Saturday, May 28, 2022

Local operators criticise new bill for locals ban, fees

Nepal has proposed new regulations to tighten oversight of its casinos, just five years after passing legislation to govern the sector, though some local operators have expressed disappointment at a ban on locals and high fees.

The latest bill seeks stricter action against casino operators that default on taxes and flee the country. The proposed Federal Tourism Act 2018 includes regulation on mountaineering, casinos, trekking and adventure sports.

It also envisages a powerful 19-member National Tourism Council chaired by the prime minister.

Aside from the authority to confiscate property of casino operators who default on taxes, the bill also allows authorities to seize assets, passports, and bank accounts in Nepal and abroad.

The bill, which is largely drawn from the Casino Regulation of 2013, proposes licenses for luxury resorts (apart from five-star hotels), but also imposes strict rules against gambling by locals.

The proposed bill also makes hotels liable for non-payment of taxes and other fees. “Failure to pay the bills will result in cutting off of utility services,” the provision says.

The government is expected to table the bill in the winter session of the parliament, which began on December 26, 2018.

While foreign investors have largely welcomed the new bill, local operators have sought several amendments.

Chiranjibi Acharya, a spokesman for the Casino Operators Association Nepal (CAN), said the new bill retained many of the unpopular provisions from the Casino Regulations of 2013.

“Rather than making changes to many provisions of the regulation, which we had demanded earlier, the current proposal continues with the old ones,” he said.

On December 5, 2018, CAN submitted its recommendations to the Ministry of Tourism. The local operators urged the government not to increase fees, such as raising the license fee from 20 million Nepali rupees to 30 million for casinos and 10 million Nepali rupees to 20 million for mini casinos.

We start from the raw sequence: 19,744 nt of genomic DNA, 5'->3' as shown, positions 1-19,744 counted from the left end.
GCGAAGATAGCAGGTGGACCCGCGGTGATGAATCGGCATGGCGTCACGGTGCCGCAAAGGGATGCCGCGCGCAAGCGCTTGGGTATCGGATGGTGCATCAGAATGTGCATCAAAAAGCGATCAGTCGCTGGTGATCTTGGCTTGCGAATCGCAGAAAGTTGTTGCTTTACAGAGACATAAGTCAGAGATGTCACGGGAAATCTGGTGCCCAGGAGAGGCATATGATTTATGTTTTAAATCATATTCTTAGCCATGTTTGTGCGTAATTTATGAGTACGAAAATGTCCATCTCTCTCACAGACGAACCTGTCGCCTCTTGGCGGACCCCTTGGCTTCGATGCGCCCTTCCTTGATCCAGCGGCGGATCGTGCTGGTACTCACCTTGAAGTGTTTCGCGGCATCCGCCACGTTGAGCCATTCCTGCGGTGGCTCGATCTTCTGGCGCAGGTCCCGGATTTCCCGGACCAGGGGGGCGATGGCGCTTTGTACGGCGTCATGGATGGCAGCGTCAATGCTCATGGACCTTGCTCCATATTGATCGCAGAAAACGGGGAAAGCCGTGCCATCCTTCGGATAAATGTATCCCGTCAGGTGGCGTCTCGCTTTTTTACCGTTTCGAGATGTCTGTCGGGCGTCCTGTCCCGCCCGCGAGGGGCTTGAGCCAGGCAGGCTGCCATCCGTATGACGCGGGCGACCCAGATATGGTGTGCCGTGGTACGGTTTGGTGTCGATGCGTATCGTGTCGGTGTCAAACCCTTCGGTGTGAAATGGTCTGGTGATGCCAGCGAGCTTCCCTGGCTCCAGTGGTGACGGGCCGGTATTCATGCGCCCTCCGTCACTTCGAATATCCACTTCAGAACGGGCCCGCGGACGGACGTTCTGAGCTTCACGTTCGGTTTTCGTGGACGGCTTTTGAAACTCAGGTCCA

“We have requested the government to provide us 50 percent discount in these fees,” said Acharya.

The proposed bill requires mini-casinos to be housed in four-star hotels. Acharya said local operators were lobbying for the government to allow Nepalese to gamble since “they were travelling to countries like India, Singapore, Sri Lanka and Cyprus for the purpose.” The CAN has also opposed the rule that says mini casinos should be 5 kilometres from the international border. “The whole idea of border casino is to attract customers from across the border. If the rule was included for security reasons, we haven’t seen any problem so far,” he said.  

Provisions such as betting limits and the declaration of the number of chips and their value should be removed from the proposed bill, he added. The bill also imposes a windfall tax, though CAN is calling for the tax only to be imposed on winnings above 1 million Nepali rupees ($8,900).